This however is not my real test, my real challenge. My real Everest is the daily grind. The seasonal grind. Yes, those tasks that must be performed to keep your trees healthy and thriving. The weeding, the feeding, the watering, the wire on and the wire off. Especially the latter. Maintaining pots, tools, irrigation system and weather protection. Being able to do all of this is the real challenge, the real test.

It is therefor important to see it all as one. The not so nice work as well as the inspirational stuff. Hey, is that not life. The good days and the bad days. Look at the big picture, that is the reality.

The Bonsai Tree Journey – Our Roles

I have recently been privileged to get hold of a few older trees that has not had a lot of care and maintenance done on them. They came from an older person whose health is not that great and he cannot look after the trees that well anymore.

Just a plant in a pot. Some of the character is there, but growth is leggy and not well maintained.

Restyled as a semi-cascade to show more of the character. Jin and Shari still to be added. The stick on the left with the Jin protruding at the top is a different tree.

While studying the trees I had this overwhelming feeling of responsibility that came to sit on me and I realised that I now have to look after these trees better than the trees that I have cultivated from scratch. Why this feeling? I have been part of many discussions and even said it to many people in audiences wherever I go, that Bonsai is something that we get to enjoy now, but that we also start something for the next generation. I now realise that when it lands on the next generation, it comes with a burden, but it is a positive one. We are just caretakers of the Bonsai trees coming through our hands right now. It is part of our journey just as we are part of the tree’s journey.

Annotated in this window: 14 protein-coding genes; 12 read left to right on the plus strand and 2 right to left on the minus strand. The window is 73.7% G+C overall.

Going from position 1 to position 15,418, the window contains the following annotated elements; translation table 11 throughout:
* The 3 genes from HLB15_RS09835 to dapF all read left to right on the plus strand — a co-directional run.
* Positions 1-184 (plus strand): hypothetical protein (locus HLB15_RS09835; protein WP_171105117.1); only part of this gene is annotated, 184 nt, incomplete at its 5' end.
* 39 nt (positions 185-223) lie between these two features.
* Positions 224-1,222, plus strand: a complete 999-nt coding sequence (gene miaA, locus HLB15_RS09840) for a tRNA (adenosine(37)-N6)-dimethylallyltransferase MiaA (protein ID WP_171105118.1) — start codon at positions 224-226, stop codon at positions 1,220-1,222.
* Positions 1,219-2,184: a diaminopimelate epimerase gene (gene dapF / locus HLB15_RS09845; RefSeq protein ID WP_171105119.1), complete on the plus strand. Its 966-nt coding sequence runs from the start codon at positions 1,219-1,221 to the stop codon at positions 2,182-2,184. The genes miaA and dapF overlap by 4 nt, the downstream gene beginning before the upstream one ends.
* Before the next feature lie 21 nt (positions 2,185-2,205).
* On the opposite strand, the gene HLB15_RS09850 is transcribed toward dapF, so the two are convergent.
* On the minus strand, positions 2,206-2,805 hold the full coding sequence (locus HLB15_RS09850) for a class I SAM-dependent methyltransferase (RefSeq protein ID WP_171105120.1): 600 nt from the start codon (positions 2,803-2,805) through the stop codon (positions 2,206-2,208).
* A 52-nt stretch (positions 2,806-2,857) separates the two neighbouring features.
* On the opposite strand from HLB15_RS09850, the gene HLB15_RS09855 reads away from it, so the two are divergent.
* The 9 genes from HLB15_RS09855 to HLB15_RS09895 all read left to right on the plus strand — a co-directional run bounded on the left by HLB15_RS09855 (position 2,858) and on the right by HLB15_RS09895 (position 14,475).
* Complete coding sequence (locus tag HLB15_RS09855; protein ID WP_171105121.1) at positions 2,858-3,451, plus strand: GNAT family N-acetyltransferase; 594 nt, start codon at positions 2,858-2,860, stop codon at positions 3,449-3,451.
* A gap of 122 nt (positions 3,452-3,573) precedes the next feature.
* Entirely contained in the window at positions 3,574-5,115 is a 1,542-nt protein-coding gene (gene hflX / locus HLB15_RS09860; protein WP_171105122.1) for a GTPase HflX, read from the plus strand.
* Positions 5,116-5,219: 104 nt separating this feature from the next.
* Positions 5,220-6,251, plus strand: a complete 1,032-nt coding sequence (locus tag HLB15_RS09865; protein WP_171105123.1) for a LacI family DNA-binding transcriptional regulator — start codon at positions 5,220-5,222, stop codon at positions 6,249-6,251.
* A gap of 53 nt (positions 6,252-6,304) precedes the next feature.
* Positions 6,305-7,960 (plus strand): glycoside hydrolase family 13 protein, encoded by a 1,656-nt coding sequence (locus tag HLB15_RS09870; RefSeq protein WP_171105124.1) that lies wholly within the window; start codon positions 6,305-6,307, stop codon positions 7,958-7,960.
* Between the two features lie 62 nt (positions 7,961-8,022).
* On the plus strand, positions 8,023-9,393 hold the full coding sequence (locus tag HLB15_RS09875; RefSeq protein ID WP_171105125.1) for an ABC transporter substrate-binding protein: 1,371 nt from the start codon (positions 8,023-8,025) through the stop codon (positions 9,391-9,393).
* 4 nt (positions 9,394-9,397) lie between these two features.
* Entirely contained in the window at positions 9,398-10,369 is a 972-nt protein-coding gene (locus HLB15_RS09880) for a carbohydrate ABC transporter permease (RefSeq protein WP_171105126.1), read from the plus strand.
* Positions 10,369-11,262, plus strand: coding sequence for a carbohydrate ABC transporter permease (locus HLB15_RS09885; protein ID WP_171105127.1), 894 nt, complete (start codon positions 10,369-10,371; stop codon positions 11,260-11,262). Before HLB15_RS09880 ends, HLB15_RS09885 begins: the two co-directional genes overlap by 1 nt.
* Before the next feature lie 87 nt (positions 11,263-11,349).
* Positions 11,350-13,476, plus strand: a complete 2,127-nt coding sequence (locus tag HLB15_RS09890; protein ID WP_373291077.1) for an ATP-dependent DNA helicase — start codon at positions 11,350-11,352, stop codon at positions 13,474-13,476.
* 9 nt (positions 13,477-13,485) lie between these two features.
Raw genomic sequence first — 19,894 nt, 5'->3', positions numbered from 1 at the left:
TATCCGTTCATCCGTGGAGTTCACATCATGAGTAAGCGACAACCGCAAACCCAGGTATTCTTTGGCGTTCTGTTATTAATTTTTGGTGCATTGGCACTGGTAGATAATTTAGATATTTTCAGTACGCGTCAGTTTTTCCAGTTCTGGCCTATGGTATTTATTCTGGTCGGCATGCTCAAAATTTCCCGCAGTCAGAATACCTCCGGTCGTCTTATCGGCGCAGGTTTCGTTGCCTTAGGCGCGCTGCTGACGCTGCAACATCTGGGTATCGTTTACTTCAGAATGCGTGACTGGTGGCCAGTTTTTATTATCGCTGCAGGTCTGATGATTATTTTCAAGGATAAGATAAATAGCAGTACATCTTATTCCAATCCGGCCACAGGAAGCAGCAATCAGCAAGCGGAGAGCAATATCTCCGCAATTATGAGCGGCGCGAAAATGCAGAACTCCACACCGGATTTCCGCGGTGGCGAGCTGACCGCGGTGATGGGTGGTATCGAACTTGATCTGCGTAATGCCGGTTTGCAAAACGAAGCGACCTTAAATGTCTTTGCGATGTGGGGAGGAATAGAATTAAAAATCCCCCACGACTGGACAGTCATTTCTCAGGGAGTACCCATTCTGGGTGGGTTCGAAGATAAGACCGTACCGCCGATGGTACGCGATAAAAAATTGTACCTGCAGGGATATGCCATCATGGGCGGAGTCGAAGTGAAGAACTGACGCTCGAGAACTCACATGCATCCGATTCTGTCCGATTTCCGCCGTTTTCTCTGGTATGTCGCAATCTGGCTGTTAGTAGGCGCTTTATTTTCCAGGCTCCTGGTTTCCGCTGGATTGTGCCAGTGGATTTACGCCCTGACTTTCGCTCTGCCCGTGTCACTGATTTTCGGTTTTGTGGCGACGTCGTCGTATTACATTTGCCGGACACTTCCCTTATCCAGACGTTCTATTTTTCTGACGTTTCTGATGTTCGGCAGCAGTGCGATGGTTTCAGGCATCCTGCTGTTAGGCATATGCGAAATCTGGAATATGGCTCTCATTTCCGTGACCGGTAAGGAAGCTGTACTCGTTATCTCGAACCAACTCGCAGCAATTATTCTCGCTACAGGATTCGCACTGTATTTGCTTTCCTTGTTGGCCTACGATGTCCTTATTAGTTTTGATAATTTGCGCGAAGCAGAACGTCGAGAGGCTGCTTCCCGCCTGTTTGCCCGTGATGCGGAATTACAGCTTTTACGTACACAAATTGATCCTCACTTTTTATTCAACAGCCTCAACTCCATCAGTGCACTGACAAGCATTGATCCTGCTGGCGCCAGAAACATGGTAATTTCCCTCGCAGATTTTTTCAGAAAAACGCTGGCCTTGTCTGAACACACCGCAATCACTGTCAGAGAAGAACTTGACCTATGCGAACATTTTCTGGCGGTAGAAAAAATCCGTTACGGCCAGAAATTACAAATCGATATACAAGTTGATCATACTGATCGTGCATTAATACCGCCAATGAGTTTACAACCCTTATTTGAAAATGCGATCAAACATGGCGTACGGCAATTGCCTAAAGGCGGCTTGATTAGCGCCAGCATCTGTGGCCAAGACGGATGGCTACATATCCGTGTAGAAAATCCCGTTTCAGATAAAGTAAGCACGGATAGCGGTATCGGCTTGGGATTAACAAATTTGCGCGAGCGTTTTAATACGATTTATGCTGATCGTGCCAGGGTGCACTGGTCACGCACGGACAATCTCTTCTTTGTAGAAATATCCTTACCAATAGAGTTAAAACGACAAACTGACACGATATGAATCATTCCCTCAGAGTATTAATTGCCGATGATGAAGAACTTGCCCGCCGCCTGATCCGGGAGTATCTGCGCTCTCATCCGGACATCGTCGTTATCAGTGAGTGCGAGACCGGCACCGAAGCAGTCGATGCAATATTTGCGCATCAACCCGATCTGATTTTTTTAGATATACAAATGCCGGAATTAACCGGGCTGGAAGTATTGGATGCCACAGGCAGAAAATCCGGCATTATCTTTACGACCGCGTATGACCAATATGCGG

You are privileged to receive a tree from the previous generation and you inherit with it, a responsibility to support that tree for the next generation. And on the cycle goes. All privilege comes with responsibility and this is no different when it comes to Bonsai. Is it more than just looking after your own trees? Yes, I do think so. The tree comes with a history, a story, and you might not be aware of this as I certainly have no idea what this looks like for my new (old) trees. That does not matter as we are lucky in that some of this history is told by the tree itself.

The roots will tell you how it has been struggling to hold on to the ground and how it searched for water and food. The bark, the angle of the branches, the presence of jin and shari and what it looks like, are all parts of this story being told. It is now my job to ensure that this tree’s story can still be told and then when it goes off to the next generation that my contribution to the life story of the tree is visible and seamlessly integrates with the tree’s existing story. This is privilege and this is responsibility.

There were only two living branches and the rest of its story will be told as a Literati.

Accept this responsibility, carry it and enjoy it!